Monday, December 19, 2016

The Genius and Necessity of the Electoral College

Many might be surprised to learn that the word "Democracy" does not appear in the Bill or Rights or the US Constitution.  Nor does it appear in the Constitutions of the 50 States.  A Democracy is “mob rule,” a dictatorship of the majority in which 51% of the citizenry rule the other 49%.  Our freedoms and liberties are guaranteed to us because the framers of our Constitution, through past experience and careful consideration, gave us a Constitutional Republic, not a Democracy . . .  A governmental system based on the rule of law and not the rule of the majority.

After the War of Independence and the failure of the Articles of Confederation, when our Constitution was being conceived and written, the total population of the thirteen colonies was estimated to be 2,628,400. The thirteen colonies were not equal in terms of number of inhabitants, with Delaware being the smallest at 45,400 residents and Virginia the largest with 538,000 residents.
Although there was a degree of “national” identity, each colony was unique in philosophy and culture that reflected the origins of its inhabitants and their relative difficulty or ease of establishing a viable living in the New World. The primary allegiance of a colony’s citizens was to the colony itself, not to any central government or to “outsiders,” both of whom would have been regarded with some degree of mistrust.
Having just ousted an oppressive autocrat, the colonists had no desire to reestablish another monarchy in its place. The Articles of Confederation failed for just that reason. The individual colonies were unwilling to cede authority to a federal body sufficient to exercise any degree of rational control. The colonies behaved like a schoolyard filled with mischievous adolescents at recess without adult supervision. Our founders, in their wisdom and through hard-fought negotiations, were able to create a document that did find that “sweet spot” between anarchy and tyranny to form a functional central government.
The Founders wanted to empower democratic elements in the American system, but they recognized that constitutional protections for each individual citizen’s Natural Law Rights and freedoms could only be guaranteed in a republican form of government.
That compromise was based on limiting the central government to powers that were enumerated, tasks that could be performed better by a single unit, and obligations that promoted the general welfare of all equally. It was also dependent on each colony having enough control over the central governmental entity to maintain its own sovereignty.
The United States Constitution achieved these goals for the colonies with the enumerated powers in Article I, Section 8, the equality of power in the Senate, and the Ninth and Tenth Amendments. Protection for individual rights is guaranteed by the creation of a constitutional republic not a democracy.
The choice of the executive was philosophically a difficult compromise. The Constitution creates three equal branches of government with an inherent separation and balance of powers so that no one branch can act alone. The President and Vice President, however, are the only officials selected nationally without loyalty or allegiance to a specific colony. The population disparity, therefore, had to be considered in a way that preserved the necessary equality of power.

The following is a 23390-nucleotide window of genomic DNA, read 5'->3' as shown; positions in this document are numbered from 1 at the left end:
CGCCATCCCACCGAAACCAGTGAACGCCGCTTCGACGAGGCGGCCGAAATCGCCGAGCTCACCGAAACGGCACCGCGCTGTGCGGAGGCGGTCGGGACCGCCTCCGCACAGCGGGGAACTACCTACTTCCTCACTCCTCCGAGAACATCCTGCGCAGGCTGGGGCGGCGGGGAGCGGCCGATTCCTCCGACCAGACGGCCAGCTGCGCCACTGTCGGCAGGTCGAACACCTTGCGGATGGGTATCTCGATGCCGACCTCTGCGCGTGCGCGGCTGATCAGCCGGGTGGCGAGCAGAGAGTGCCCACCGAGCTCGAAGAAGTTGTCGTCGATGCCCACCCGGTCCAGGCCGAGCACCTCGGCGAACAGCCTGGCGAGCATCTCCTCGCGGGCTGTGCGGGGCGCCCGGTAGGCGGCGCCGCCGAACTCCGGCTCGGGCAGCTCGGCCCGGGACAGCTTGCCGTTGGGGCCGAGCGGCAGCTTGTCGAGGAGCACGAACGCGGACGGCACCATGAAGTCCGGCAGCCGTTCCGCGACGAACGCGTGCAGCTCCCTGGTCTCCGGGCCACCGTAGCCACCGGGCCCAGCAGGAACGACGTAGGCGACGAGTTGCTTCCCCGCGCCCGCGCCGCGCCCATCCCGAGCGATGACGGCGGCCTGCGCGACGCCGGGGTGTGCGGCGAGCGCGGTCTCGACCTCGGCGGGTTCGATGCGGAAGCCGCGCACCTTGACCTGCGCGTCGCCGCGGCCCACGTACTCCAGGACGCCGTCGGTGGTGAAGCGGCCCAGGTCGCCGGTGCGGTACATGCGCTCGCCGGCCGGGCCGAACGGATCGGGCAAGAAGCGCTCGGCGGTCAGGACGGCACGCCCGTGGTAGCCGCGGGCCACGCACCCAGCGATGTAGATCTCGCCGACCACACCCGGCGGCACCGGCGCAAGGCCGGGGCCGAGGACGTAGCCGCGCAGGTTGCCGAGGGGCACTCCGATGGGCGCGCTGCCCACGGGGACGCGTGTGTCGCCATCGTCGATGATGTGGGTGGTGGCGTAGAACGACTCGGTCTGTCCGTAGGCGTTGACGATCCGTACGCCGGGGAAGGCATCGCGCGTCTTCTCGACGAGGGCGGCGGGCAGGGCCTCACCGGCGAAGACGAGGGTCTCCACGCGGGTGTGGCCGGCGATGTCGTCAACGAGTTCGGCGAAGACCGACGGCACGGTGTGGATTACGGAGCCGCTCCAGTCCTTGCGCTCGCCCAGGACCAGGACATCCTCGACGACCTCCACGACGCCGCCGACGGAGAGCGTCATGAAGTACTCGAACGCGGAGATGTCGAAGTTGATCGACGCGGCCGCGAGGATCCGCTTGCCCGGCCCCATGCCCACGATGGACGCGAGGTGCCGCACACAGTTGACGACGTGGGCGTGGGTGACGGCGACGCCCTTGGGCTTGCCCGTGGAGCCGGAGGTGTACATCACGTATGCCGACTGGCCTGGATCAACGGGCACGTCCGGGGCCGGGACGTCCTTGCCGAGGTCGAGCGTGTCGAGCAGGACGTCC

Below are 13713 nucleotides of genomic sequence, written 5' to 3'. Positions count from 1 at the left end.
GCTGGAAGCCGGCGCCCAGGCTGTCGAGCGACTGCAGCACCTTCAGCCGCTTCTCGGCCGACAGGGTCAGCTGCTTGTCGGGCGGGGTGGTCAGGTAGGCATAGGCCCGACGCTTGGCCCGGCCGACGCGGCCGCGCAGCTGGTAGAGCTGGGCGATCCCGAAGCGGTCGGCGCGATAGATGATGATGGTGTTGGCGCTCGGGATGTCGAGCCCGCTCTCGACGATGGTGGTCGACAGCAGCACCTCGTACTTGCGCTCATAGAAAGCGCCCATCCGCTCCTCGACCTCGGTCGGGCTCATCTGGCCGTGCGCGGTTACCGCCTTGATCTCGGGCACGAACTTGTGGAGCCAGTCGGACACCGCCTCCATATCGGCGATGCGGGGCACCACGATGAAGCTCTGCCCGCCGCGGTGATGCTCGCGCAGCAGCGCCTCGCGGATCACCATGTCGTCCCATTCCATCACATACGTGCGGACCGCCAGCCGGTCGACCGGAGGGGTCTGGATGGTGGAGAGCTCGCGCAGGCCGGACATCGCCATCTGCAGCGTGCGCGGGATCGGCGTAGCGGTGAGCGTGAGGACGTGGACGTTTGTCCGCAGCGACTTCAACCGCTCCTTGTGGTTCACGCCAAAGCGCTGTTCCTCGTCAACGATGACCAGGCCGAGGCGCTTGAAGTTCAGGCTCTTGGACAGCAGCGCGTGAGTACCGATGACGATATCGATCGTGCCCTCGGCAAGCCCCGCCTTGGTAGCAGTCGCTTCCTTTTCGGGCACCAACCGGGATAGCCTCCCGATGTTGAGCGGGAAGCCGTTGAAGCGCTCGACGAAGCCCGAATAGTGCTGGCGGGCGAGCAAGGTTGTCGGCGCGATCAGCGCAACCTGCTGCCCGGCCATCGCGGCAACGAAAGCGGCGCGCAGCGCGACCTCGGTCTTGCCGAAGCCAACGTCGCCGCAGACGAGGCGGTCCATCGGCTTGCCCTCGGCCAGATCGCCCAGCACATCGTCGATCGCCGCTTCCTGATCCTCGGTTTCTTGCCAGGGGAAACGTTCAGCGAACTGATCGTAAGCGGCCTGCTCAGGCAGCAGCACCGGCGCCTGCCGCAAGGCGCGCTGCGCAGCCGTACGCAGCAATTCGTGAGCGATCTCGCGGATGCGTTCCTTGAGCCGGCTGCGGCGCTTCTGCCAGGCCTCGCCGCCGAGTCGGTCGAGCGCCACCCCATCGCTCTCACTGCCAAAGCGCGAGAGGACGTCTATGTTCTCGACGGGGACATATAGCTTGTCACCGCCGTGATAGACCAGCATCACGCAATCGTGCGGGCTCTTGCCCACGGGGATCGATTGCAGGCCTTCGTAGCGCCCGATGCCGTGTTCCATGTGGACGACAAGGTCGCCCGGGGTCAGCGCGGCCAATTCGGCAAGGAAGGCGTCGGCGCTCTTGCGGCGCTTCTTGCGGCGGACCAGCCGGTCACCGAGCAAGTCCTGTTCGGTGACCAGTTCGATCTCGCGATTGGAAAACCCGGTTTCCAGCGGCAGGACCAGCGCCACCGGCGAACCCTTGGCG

Acceptance of the new Constitution by all of the thirteen colonies was not at all assured. The written records of the ratifying conventions in each of the colonies reveal the division among the citizens who feared a central government so powerful that the rights of the states and their inhabitants would be eclipsed or eliminated.
In 1780, the overall estimated population of the thirteen colonies combined was 2,628,400.  Following is a breakdown of estimated population by colony:
North Carolina270,000
New Yorko210,500
South Carolina180,000
New Jersey139,600
New Hampshire   87,800
Rhode Island52,900
The population of the five largest colonies was 1,249,900 or 62.8% of the whole.
The population of the six largest colonies was 1,860,400 or 70.8% of the whole.
The population of the seven largest colonies was 2,076,100 or 78.6% of the whole.
These numbers are estimates, as the first “national” census was not carried out until 1790. Nevertheless, it would have been obvious to the citizens of the colonies that any national election would be dominated by five or six of the largest colonies even though they represented a minority of the parties to the constitutional contract.
Given the fragility of the union under the Articles of Confederation, the loyalty of the citizenry to colony over federal government, and the opposition to any overpowering central authority, any contract that did not offer a reasonable balance of power among the colonies was doomed to rejection.
In other words, having just ousted a monarch, how difficult a task would it have been to convince the six smallest colonies to agree to a Constitution in which they would have virtually no say in the selection of the federal executive?
That is the genius of the Electoral College . . . The Constitution already gave parity to the states in the Senate which could act as a counter-balance to the population-based House of Representatives. The formula of the Electoral College gave smaller states with fewer inhabitants a significant voice in selecting the country’s top leadership. Moreover, without the addition of the Electoral College, there can be little doubt that ratification of the Constitution would have been considerably less likely . . . the necessity of the Electoral College.
The election of 2016 is an excellent example of how the votes, concerns, and opinions of citizens in “fly-over” country were protected by the Electoral College.
Article First Published in Dr Dan's Freedon Forum